Two traits in particular, which seem to make a person more likely to become one of these 'disposable' people are being anything resembling a Seidr-worker, or being a 'Lokean'.

People that first come to a community claiming to be Seidr workers or discussing related topics tend to be treated in a far more guarded way than those that don't, and will probably find it much harder to even get into a community in the long run. I get it, it can be annoying being told how someone can do all this magic woo woo when you haven't even got a clue what type of person they are in more concrete terms. But often times, people that do this are just *so* damn excited to come across others that might have even the slightest idea of what they're on about. We all want to belong, we all want community, and if people can't find that community with decent folk, then sooner or later the chances are that they'll find it with folk considered to be far less scrupulous and become part of a larger problem. Ironically, more often than not, in the communities that hold the reputations for being more against Seidr, some of the most prominent members are Seidr workers themselves! So what gives? Is it a case of 'Witch Positions Filled: currently not accepting applications from newcomers!'? Or is it just that those people became a part of the community in a time when the pendulum of opinion was slightly less on the 'anti' side of things?

Even worse than being a Seidrworker though, is being a 'Lokean'.

The more I think about the term 'Lokean', the more it annoys the shit out of me. It's an almost henotheistic term (putting aside debates about Loki's alleged godhood for a moment), it implies that Loki is your personal Jesus as opposed to a god you also offer to, or even predominantly offer to. It's like drawing a big fat line between yourself and everyone else, then putting up neon lights with 'LOOK AT ME, I'M DIFFERENT' on them.

Now I'm not saying that if you worship Loki, that you should hide it, that you should crawl into a hole and just disappear - not at all. It's that the entire point of your Heathenry; being a 'Lokean'?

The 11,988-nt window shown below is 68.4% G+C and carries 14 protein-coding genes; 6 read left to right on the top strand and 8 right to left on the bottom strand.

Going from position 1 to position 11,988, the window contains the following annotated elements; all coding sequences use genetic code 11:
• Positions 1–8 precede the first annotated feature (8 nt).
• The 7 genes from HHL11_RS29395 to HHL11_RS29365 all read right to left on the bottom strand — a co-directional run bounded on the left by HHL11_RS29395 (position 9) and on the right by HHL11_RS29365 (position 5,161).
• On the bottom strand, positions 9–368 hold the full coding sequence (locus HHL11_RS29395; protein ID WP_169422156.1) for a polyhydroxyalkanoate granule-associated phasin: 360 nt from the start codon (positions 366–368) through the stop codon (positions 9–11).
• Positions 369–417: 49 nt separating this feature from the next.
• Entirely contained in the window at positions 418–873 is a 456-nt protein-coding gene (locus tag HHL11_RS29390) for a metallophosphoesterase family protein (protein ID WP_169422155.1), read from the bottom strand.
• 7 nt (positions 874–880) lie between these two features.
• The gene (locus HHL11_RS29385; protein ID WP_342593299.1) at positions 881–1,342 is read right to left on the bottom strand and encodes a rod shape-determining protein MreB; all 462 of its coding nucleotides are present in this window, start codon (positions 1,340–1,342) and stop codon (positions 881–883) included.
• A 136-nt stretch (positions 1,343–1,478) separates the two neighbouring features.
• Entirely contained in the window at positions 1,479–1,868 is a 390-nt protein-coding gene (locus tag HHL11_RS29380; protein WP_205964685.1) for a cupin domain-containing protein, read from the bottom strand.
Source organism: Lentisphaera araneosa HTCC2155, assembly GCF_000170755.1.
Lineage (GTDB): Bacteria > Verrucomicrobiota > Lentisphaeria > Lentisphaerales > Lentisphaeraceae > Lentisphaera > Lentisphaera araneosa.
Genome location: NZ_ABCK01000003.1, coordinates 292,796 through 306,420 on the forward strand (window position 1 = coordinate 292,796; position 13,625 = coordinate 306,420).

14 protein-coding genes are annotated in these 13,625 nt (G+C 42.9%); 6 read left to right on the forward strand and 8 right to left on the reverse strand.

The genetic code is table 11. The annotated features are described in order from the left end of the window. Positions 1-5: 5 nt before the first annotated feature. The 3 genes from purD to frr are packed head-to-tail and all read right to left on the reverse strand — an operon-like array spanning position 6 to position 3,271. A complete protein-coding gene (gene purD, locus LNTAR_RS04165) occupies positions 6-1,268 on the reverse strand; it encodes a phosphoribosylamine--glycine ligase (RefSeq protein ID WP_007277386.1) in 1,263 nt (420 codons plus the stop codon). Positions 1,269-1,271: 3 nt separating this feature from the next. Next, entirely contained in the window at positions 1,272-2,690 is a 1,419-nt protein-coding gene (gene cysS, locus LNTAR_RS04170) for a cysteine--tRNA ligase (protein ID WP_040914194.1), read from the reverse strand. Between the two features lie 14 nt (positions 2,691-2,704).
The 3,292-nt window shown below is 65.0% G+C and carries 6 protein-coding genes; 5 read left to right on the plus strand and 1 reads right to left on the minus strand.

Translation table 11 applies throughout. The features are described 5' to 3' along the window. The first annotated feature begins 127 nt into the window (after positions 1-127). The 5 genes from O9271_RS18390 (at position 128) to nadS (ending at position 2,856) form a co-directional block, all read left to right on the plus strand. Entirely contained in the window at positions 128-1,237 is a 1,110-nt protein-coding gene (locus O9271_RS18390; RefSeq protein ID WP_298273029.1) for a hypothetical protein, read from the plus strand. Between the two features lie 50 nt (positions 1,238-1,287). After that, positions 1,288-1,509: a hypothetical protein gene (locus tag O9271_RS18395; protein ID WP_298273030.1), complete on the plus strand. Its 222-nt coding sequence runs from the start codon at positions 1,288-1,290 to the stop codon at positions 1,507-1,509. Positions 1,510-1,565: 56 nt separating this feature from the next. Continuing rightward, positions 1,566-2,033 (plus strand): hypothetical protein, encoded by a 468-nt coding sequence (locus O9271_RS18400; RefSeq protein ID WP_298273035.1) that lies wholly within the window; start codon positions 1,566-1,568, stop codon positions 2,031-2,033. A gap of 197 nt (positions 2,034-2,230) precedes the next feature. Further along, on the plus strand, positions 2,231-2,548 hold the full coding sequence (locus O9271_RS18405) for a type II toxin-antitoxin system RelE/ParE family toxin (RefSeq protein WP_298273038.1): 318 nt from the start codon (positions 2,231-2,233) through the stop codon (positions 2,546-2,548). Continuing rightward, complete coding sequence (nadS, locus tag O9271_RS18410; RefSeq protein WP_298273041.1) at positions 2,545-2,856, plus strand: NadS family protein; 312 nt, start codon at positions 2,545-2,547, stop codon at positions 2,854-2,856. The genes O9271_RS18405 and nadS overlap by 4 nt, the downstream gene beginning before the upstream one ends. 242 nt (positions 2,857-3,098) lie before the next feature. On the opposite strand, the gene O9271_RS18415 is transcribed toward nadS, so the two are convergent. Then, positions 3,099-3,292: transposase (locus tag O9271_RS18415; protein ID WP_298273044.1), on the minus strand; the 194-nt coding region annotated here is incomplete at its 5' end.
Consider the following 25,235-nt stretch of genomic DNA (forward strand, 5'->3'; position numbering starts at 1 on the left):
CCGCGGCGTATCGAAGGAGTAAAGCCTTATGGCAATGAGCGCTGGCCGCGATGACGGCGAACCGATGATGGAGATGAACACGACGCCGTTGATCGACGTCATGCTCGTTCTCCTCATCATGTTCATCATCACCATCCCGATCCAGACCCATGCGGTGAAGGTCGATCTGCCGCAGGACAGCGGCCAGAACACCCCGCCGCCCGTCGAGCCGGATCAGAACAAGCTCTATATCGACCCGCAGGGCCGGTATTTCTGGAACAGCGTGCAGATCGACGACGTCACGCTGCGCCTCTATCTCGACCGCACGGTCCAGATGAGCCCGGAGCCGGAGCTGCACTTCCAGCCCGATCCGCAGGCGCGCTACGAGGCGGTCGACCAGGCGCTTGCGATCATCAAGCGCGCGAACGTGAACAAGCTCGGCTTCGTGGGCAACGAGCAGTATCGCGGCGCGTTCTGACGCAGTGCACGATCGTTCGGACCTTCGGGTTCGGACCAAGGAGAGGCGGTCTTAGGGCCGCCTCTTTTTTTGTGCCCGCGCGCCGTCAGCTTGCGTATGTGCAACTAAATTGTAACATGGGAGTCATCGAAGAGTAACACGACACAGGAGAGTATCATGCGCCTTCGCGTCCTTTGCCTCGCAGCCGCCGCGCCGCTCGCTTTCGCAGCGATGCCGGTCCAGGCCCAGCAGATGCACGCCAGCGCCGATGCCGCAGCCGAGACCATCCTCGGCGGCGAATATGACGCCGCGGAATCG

And this is a great point, all of us, both in community and out, 'Lokean' or not, focus on the point of difference rather than commonalities.

Common ground is a great thing, common ground can be built upon, whereas just drawing some big-ass dividing line between two camps does nothing but cause trouble and eventually persecution complexes among the smaller of the two groups. Sooner or later that persecution almost becomes the identifier of the smaller group, their rallying cry, and the romance of the underdog is gained.

When we deal with people that say that they offer to Loki, the instant reactions ranging from long explanations of why people shouldn't offer to Loki, to expletives, are really not helpful. They do nothing for any of us. It is not the place for us to tell others what they do in their own homes. At Things we host, yes, we can stipulate which deities and practices are within keeping with the sidu of the Thing, but we can't tell others what they do in their own halls.

And really, when it comes down to it, should we judge them for their Loki worship before their deeds?

I know a few people that offer to Loki back in Europe, they're friends, and I daresay some of you reading this blog will know some of them too. You'd also probably stand at blot with them and may even call them 'kin'. You know them to be good people, you know that their deeds speak for themselves.

I would love to see a day when the 'Loki thing' is a non-issue. I would love to see someone introduce themselves either in meatspace or online as someone that offers to Loki, and it to be met with something as casual as 'yeah Loki? Not my thing, kite flying, now you're talking!' . I would love to see those that offer to Loki accepting when it's not someone else's thing and I would love to see people looking for common ground and getting to know each other as people. Mostly, I would love to see certain groups that exploit the lack of acceptance of those that worship Loki lose members, eventually lose popularity and that underdog martyr mystique, and eventually disappear - no longer relevant to anything or anyone.

I would love to see us stop treating others as 'Disposable People'.